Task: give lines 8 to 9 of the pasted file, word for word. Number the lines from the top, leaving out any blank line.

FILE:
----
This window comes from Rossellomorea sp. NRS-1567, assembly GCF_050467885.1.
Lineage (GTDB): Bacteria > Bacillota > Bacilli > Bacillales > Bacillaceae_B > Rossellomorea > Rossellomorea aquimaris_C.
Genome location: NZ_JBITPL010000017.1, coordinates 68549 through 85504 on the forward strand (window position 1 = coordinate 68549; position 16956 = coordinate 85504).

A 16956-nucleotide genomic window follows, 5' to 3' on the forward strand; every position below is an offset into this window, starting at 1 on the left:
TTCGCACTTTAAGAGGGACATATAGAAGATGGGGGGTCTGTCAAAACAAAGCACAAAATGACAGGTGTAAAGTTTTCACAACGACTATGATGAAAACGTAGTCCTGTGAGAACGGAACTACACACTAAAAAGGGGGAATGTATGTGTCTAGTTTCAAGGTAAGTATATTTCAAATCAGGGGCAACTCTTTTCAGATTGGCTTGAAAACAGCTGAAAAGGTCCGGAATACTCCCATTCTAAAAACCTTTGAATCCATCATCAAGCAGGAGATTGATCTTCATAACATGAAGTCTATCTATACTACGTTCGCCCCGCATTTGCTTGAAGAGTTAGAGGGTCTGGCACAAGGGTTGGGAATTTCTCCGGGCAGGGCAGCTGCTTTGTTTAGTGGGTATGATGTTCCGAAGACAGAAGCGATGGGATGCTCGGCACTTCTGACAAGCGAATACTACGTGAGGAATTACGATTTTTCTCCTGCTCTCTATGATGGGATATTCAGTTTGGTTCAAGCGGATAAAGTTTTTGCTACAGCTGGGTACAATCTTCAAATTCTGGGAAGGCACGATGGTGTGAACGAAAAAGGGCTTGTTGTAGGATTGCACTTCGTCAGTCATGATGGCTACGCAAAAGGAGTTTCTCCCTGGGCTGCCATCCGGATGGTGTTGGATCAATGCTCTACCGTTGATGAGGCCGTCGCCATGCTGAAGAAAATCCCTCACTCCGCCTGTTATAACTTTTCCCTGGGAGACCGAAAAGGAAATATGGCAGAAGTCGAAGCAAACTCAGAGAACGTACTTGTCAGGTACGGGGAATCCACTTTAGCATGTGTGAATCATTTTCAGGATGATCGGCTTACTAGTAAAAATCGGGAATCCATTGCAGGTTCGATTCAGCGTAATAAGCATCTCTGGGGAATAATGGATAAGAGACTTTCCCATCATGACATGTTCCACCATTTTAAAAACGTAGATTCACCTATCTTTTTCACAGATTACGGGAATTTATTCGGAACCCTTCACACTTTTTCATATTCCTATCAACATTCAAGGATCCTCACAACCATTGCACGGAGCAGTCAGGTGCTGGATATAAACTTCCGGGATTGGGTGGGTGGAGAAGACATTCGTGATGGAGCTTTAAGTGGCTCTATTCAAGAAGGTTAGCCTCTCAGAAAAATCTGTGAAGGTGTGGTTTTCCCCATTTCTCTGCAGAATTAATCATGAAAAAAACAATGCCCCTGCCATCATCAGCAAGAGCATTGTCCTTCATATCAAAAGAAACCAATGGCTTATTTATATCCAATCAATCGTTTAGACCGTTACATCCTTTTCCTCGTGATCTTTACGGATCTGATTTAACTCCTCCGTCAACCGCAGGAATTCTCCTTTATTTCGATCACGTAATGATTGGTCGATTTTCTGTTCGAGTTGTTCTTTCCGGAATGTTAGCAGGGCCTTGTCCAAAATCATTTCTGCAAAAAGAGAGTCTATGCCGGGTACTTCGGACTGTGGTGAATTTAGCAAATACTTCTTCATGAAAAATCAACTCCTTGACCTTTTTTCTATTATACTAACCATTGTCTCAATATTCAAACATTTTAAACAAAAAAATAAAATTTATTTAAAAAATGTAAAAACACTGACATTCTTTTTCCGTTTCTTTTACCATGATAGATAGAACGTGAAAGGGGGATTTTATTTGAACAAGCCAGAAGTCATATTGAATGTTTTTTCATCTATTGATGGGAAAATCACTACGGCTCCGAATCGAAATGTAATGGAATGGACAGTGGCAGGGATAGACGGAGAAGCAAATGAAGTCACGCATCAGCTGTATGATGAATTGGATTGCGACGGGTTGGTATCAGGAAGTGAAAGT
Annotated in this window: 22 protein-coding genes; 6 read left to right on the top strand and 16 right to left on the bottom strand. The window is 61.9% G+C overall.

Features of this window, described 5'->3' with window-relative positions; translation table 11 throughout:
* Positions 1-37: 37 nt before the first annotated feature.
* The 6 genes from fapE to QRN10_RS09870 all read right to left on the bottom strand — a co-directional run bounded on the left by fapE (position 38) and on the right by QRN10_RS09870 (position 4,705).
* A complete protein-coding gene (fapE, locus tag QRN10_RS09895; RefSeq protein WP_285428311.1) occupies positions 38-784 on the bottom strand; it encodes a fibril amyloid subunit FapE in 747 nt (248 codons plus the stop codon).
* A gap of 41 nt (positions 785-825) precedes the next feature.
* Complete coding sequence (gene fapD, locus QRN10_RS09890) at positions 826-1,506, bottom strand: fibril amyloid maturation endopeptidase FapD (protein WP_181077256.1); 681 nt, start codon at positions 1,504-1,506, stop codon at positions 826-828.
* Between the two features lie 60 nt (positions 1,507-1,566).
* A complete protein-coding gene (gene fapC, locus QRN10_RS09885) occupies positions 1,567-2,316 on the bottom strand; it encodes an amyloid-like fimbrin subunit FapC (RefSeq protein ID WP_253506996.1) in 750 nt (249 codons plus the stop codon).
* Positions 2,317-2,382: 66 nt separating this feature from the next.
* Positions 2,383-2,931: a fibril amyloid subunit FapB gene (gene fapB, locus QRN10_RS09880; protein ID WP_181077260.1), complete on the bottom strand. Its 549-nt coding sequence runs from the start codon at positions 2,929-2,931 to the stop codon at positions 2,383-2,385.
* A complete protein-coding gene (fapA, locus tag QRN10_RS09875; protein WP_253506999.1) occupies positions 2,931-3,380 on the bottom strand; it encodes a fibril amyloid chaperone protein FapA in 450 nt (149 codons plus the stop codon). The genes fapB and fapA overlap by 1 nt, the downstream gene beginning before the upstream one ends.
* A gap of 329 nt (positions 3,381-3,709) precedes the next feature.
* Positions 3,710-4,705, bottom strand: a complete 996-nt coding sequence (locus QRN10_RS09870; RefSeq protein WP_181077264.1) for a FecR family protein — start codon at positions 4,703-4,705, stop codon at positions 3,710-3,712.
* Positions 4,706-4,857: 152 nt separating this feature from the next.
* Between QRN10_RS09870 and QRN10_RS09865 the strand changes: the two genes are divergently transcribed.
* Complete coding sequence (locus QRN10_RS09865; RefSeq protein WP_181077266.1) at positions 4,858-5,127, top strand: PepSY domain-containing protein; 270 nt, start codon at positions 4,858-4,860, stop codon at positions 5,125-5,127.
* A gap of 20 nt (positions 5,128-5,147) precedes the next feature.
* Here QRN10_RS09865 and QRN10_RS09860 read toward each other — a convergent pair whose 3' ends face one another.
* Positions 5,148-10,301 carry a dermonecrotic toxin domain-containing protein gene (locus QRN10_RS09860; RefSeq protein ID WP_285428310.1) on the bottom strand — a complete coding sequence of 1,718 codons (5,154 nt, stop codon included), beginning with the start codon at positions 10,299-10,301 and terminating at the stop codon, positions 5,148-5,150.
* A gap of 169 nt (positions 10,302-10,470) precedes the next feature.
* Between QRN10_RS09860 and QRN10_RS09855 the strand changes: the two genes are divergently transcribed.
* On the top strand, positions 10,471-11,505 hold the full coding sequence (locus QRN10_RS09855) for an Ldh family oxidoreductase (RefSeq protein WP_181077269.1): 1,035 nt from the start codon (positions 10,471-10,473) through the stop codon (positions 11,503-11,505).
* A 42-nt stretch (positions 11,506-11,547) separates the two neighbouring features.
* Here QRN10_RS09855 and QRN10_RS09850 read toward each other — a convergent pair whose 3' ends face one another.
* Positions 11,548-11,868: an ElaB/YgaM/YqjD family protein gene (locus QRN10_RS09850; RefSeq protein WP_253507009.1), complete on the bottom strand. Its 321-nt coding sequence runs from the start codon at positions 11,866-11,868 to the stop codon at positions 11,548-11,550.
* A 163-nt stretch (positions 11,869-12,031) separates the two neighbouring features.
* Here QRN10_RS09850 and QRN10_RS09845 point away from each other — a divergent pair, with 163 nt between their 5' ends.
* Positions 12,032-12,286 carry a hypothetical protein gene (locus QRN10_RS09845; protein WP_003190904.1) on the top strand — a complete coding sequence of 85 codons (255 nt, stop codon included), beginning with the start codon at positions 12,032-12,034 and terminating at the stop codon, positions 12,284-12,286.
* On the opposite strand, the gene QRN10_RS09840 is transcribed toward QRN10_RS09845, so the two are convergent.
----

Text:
* Positions 1-37: 37 nt before the first annotated feature.
* The 6 genes from fapE to QRN10_RS09870 all read right to left on the bottom strand — a co-directional run bounded on the left by fapE (position 38) and on the right by QRN10_RS09870 (position 4,705).